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hinted, but he learned to respect his knowledge, his diplomatic skill, and his evident integrity. These things were essentials in the era of "good feeling" which Mr. Monroe hoped to see brought about during his term.
Mr. Adams was acquainted with the politics of all Europe; he was not a party man; he knew well all the usages and forms of diplomacy, was acquainted with foreign politicians, was quite familiar with the languages of all of the leading foreign courts, and in short, was, in most respects, the best qualified man in America for tKe position to which he was appointed. So Mr. Monroe thought, and doubtlessly this was the real sentiment of most of Mr. Monroe's advisers. It is not probable that Mr. Madison, and even Thomas Jefferson, did not advise, or at least acquiesce in, Mr. Adams's appointment.
On the 6th of August, Mr. Adams reached New York, where-he was received with marked distinction, as he was a few days later in Boston. In Tammany Hall he banqueted with several hundred of the leading citizens; and in Boston he was similarly fed in public, his venerable father making one of the company.
On the 20th of September he reached Washington, and two days subsequently subscribed to the oath of office before Robert Brent, a justice of the peace, and at once entered upon the duties of his position. On the day previous, he wrote the following beautiful poetic prayer in his Diary:—
O God, my only trust wast thou
Lo, at thy throne again I bow,
Thy aid, O Father, wilt thou lend?
My thoughts wilt thou inspire?
My breast to virtue fire?
Thy gracious wisdom to fulfill
My constant aim incline, «
Grant for my feeble, faltering will
The unerring strength of thine.
Grant active powers, grant fervid zeal,
And guide by thy control,
The purpose of my soul.
Thine be the purpose, thine the deed,
Which thou alone canst bless.
O, crown them with success!
Extend, all-seeing God, thy hand,
In mercy still decree,
An instrument of me.
At this time he also made this entry in the Diary:—
"From the information given me by Mr. Boyd, the path before me is beset by thorns, and it becomes more doubtful than ever whether I shall be able to continue longer in it. At two distinct periods of my life, heretofore, my position has been perilous and full of anxious forecast, but never so critical and precarious as at this time."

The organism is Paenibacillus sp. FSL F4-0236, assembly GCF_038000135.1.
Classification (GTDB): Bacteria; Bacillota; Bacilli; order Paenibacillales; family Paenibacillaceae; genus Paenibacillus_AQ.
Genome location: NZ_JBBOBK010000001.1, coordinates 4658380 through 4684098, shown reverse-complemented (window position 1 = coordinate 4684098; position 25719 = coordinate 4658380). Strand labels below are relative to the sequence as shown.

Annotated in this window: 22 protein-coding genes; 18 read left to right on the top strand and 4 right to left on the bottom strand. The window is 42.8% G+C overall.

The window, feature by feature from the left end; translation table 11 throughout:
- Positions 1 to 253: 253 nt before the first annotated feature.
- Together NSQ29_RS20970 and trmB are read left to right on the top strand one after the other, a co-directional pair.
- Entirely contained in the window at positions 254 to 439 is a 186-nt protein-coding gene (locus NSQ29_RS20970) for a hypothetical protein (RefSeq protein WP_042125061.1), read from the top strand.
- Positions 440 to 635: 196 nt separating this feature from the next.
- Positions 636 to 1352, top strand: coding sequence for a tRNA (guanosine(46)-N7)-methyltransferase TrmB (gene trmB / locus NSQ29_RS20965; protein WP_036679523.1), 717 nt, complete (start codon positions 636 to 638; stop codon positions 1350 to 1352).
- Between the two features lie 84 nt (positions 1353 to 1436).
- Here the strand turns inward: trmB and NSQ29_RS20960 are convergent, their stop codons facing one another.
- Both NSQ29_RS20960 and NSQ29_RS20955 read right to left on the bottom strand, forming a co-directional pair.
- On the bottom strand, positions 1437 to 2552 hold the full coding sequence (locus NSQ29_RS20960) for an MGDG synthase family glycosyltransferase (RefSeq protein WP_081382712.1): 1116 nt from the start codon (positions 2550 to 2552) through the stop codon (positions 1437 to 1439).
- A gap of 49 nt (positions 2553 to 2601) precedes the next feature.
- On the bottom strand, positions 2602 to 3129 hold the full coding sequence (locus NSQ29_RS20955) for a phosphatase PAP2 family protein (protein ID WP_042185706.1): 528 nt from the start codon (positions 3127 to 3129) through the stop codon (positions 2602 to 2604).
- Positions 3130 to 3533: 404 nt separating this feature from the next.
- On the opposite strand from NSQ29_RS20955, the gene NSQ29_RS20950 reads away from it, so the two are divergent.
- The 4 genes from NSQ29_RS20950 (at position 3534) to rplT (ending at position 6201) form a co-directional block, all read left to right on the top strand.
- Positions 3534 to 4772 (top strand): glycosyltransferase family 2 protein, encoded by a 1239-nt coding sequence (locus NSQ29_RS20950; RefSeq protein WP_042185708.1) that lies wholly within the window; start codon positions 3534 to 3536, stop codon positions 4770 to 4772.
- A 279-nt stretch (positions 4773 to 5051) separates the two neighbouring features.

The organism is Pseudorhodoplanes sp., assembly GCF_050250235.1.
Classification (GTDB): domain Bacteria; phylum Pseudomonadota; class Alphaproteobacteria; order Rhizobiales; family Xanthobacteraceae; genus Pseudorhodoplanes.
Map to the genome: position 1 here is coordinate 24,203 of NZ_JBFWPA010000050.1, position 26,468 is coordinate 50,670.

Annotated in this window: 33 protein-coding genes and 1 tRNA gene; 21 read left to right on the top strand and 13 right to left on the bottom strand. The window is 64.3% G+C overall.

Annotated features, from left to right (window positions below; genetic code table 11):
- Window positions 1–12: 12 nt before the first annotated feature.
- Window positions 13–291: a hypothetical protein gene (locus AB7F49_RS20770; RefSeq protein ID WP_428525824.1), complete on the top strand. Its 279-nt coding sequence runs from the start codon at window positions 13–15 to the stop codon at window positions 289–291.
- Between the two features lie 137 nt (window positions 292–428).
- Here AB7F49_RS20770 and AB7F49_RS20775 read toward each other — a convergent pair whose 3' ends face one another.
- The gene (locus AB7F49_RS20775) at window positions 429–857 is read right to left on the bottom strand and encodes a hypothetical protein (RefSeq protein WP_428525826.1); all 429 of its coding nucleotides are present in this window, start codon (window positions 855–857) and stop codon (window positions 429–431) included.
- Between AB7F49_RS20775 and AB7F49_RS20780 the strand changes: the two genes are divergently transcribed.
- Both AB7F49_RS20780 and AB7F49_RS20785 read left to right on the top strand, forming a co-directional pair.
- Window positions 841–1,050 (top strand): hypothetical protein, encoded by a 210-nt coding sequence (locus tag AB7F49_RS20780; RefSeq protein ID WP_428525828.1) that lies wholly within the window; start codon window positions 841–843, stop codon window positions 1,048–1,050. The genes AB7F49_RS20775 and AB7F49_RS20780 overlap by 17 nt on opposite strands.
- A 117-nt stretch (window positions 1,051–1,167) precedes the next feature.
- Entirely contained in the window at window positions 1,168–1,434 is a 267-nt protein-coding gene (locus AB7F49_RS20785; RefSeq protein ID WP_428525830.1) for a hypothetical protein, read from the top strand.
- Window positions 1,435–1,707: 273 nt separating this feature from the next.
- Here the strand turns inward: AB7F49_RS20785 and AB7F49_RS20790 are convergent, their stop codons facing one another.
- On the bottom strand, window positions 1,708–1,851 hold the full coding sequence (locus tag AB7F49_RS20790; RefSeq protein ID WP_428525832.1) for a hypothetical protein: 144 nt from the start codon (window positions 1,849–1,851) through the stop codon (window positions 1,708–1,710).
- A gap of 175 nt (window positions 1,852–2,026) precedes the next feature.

The way before him was, indeed, doubtful and difficult, and to conquer its obstacles, unaided, was the hard task on which he entered. However little he had been concerned in the politics of the country, and however little the loud-mouthed and irresponsible politicians were acquainted with his real character, it was soon found that his enemies were numerous. Hard names were applied in every possible way to him, and no effort was omitted by unprincipled men to show Mr. Monroe that he was full of duplicity, a heartless friend of oligarchies, a despiser of his race, an intolerable hindrance in the way to a successful Administration. But Mr. Monroe's mind was not shaken or poisoned; and in nothing more did he illustrate his good disposition and wisdom than in standing firmly by his Secretary of State, whose ability and integrity were destined to add no little to the honor and succer of his Administration.
Mr. Monroe had hardly got fairly into office when the momentous question as to his successor became the first theme among restless politicians and chronic disturbers of the peace, notwithstanding the general opinion that his term would be doubled, as had been the case with his Democratic successors.
Mr. Adams's position, if nothing more, fixed the general supposition of his candidacy for the succession at some time. Whatever might be his own views on the subject his opponents did not stop to inquire. Every fault of the Administration which was possible was put to his discredit, and every exertion was made in the unfriendly newspapers, and even in Congress, to break him down and dispel his prospects.
Concerning this matter Mr. Adams wrote:—